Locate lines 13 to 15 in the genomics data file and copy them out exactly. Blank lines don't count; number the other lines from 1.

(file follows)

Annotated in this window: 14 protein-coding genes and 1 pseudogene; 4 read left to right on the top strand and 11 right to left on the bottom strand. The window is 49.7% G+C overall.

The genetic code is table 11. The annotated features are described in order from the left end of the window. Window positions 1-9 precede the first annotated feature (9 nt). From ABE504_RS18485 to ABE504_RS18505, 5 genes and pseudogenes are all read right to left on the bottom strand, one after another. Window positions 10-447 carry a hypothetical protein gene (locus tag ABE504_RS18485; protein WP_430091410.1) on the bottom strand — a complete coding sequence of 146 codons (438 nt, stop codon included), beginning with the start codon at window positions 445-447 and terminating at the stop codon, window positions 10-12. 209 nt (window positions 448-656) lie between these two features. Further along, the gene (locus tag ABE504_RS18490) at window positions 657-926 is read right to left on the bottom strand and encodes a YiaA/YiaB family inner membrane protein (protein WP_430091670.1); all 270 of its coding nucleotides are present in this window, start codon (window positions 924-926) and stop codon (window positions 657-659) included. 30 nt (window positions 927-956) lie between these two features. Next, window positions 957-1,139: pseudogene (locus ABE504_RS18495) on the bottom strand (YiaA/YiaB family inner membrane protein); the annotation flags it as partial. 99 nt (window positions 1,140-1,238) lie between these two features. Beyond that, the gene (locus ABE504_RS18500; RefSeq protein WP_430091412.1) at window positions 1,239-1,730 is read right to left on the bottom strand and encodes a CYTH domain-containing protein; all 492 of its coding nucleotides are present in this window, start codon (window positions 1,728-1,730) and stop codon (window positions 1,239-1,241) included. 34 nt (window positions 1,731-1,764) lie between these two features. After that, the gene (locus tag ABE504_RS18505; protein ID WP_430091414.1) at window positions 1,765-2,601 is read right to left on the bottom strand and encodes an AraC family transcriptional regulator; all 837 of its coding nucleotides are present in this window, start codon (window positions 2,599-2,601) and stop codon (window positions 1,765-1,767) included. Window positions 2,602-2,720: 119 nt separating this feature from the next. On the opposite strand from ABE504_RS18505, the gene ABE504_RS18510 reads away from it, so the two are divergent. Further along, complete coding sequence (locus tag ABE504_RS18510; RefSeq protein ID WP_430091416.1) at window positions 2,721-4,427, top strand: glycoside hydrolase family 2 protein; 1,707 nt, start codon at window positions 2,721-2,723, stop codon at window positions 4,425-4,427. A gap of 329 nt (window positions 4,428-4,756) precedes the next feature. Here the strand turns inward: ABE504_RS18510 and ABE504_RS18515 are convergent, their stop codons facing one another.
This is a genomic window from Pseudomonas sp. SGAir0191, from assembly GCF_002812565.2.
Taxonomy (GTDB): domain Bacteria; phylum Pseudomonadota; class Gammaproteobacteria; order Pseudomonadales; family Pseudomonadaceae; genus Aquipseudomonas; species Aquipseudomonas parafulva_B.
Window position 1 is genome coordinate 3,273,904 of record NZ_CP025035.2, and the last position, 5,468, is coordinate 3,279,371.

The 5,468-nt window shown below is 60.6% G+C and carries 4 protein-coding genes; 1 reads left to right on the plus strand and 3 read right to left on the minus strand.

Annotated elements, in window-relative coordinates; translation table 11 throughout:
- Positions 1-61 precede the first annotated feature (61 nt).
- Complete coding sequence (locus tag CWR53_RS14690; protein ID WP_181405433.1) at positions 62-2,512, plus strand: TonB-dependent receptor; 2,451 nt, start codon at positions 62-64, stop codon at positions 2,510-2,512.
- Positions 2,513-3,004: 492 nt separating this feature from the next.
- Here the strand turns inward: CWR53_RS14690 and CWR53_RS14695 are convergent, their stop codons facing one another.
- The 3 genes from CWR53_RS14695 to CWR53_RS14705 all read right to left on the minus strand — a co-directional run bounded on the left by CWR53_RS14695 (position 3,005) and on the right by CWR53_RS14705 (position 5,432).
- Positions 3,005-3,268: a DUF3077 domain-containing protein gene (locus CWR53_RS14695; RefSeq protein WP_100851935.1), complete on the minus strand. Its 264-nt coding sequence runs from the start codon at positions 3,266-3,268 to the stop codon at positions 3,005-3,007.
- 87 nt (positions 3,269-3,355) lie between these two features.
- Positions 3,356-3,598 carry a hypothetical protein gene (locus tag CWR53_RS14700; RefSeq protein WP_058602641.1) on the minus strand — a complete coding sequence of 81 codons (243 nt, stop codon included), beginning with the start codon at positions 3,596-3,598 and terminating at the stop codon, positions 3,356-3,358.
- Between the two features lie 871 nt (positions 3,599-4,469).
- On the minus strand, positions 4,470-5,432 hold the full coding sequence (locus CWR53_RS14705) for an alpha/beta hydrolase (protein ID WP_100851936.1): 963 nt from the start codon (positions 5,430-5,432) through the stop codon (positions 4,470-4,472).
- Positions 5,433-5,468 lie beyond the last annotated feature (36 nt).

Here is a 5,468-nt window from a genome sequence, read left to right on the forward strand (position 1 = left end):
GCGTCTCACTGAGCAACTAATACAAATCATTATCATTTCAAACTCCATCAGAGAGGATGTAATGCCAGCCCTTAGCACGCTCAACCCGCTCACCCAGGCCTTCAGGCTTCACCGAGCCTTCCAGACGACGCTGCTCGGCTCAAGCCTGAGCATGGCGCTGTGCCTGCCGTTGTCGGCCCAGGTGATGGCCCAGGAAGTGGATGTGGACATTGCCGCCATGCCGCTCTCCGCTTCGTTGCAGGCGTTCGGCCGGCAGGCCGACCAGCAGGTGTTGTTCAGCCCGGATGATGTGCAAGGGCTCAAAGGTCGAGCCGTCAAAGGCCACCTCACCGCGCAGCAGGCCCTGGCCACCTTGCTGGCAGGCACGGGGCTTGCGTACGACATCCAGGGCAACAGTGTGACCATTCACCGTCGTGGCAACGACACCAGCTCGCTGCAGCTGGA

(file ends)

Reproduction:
- Positions 3,005-3,268: a DUF3077 domain-containing protein gene (locus CWR53_RS14695; RefSeq protein WP_100851935.1), complete on the minus strand. Its 264-nt coding sequence runs from the start codon at positions 3,266-3,268 to the stop codon at positions 3,005-3,007.
- 87 nt (positions 3,269-3,355) lie between these two features.
- Positions 3,356-3,598 carry a hypothetical protein gene (locus tag CWR53_RS14700; RefSeq protein WP_058602641.1) on the minus strand — a complete coding sequence of 81 codons (243 nt, stop codon included), beginning with the start codon at positions 3,596-3,598 and terminating at the stop codon, positions 3,356-3,358.